Response Evaluation Criteria in Solid Tumors Response of the Primary Lesion in Metastatic Renal Cell Carcinomas Treated With Sunitinib: Does the Primary Lesion Have to Be Regarded as a Target Lesion?

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Abstract

There is no consensus on including the primary lesion as the target lesion when evaluating the response of nonnephrectomized metastatic renal cell carcinoma (mRCC) patients. After retrospective review, we found that when treating nonnephrectomized mRCC patients, selecting metastasis-only lesions as target lesions and excluding primary lesion might be better to determine response, which might be more representative of survival end point.

Background:

We evaluated whether best overall response changes by designating primary renal lesions as either target or nontarget lesions and assessing response per Response Evaluation Criteria in Solid Tumors in mRCC patients treated with sunitinib. In addition, we evaluated whether discordance, if any, leads to a difference in predictive value of response in terms of time to progression (TTP) and overall survival (OS).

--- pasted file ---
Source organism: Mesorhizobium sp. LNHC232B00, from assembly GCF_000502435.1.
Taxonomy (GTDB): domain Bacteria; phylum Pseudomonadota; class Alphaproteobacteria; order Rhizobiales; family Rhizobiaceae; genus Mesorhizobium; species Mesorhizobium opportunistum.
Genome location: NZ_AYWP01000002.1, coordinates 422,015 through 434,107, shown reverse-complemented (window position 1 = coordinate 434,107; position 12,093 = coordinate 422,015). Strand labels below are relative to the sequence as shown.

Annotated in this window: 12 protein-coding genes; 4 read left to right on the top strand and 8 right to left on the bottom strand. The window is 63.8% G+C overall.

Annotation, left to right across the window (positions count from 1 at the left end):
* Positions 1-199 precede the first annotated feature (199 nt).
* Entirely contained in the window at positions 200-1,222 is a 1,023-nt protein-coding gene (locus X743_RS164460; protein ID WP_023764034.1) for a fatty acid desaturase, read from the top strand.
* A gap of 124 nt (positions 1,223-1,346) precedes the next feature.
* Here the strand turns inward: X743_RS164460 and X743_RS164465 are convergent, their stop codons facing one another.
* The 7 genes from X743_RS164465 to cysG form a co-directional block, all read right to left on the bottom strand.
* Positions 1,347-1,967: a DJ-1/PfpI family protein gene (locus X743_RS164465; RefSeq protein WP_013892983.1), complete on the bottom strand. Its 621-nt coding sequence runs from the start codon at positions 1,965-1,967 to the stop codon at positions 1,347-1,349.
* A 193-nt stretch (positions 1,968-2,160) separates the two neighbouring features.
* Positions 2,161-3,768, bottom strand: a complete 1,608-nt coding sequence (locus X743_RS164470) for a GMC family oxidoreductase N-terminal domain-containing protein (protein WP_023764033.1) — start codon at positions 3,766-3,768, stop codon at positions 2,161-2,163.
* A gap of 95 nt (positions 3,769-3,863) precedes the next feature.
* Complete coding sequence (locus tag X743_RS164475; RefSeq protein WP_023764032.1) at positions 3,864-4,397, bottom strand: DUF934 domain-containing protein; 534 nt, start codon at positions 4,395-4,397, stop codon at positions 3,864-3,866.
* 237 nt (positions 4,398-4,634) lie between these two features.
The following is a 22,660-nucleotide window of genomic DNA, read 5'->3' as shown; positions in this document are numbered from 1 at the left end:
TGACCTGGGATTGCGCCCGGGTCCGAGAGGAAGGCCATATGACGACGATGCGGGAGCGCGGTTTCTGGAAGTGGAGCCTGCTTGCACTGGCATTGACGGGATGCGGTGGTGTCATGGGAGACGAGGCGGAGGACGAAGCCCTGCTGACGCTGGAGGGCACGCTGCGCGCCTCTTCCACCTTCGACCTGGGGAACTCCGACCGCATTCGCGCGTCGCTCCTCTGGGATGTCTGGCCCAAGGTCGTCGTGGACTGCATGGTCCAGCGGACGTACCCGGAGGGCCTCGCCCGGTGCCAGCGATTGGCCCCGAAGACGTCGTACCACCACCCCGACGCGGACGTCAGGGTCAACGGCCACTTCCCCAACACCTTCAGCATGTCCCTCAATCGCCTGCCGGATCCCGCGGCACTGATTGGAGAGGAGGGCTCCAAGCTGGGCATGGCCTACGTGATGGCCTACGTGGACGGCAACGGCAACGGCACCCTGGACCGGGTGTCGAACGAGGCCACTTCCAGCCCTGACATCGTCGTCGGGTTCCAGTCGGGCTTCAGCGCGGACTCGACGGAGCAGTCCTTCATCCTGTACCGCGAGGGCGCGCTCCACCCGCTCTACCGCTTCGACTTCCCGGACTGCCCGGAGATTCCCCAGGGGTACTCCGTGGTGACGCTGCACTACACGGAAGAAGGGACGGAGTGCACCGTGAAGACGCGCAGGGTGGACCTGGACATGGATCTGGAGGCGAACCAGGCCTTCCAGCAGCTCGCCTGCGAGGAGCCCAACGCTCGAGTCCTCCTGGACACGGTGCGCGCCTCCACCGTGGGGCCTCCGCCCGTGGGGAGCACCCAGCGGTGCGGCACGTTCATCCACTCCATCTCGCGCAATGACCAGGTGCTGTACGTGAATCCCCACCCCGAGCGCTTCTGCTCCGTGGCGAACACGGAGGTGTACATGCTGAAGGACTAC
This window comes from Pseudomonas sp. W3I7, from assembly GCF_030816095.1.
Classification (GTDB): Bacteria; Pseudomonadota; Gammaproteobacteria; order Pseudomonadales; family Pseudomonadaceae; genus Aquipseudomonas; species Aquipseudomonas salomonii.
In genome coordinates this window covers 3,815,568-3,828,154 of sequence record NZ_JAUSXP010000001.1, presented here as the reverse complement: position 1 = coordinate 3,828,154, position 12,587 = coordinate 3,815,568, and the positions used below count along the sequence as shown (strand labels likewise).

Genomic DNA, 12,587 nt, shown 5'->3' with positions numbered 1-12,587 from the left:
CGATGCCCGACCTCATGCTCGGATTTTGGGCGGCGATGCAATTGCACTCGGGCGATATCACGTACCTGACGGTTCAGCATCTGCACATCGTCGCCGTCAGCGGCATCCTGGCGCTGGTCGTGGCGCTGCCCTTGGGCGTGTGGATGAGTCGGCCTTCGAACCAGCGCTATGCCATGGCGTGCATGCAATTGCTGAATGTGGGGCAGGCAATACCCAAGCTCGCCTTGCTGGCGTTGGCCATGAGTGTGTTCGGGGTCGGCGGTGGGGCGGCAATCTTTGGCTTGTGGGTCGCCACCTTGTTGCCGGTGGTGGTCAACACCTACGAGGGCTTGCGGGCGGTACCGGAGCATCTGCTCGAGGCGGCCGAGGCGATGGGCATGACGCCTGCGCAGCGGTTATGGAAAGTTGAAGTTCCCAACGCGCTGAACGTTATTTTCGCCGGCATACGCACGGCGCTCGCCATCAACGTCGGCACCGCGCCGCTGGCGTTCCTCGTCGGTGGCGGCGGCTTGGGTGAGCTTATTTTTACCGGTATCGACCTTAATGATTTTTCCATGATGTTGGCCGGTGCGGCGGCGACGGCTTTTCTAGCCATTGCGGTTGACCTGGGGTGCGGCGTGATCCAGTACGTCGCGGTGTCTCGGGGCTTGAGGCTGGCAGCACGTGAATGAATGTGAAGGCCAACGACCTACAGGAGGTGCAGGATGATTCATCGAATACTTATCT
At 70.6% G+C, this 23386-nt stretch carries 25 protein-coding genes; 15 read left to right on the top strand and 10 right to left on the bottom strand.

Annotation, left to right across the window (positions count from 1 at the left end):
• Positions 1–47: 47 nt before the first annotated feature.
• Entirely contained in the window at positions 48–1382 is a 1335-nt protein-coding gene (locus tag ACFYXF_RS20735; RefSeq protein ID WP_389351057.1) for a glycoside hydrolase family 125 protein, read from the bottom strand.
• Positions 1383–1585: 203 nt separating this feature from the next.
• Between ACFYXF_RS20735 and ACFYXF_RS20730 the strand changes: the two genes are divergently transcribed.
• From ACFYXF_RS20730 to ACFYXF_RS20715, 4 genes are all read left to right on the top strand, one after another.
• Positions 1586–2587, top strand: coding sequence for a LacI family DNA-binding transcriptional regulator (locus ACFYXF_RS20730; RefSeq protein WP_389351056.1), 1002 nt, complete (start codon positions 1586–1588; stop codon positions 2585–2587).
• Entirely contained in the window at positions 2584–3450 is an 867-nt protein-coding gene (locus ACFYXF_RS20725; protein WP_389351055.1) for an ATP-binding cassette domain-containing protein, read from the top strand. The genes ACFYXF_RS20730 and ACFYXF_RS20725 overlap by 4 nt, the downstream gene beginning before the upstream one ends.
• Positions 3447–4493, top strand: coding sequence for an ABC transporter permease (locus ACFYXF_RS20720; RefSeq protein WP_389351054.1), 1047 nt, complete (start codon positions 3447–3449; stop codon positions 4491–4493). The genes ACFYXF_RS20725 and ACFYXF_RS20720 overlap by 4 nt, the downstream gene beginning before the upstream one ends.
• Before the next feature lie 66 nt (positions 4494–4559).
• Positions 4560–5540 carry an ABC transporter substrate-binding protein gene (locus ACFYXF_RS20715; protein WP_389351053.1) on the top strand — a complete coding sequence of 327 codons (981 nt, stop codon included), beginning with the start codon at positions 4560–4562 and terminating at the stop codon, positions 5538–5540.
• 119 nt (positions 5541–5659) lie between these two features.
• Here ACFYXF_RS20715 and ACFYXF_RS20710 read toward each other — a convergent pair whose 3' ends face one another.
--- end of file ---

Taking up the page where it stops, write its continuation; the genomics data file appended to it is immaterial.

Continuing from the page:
Patients and Methods:

Patients with mRCC with an intact primary tumor and at least 1 extrarenal measurable lesion were included in this study. The variation of the sum of diameters (ΔSOD) of target lesions and best overall response, assessed from all target lesions and from metastasis-only target lesions, was documented separately.

Results:

There were 41 patients included. Median ΔSOD of the primary lesion and metastatic target lesion were −6.0% (range, −34.0% to 17.6%), and −18.0% (range, −100.0% to 120.0%), respectively. For metastasis-only target lesions, the best overall response of 2 patients (4.9%) changed from stable disease to partial response. When we categorized patients into responders and nonresponders, response determination using metastasis-only target lesions resulted in significantly better discrimination of time to progression (14.9 vs. 4.3 months, P = .001) and overall survival (18.5 vs. 9.6 months, P = .036) between 2 groups. Using all target lesions, both TTP (14.9 vs. 5.4 months, P = .056) and OS (18.0 vs. 10.6 months, P = .155) were not statistically significant.

Conclusion:

When treating nonnephrectomized mRCC patients, selecting metastasis-only lesions as target lesions might be better to determine response, which might be more representative of survival end point.

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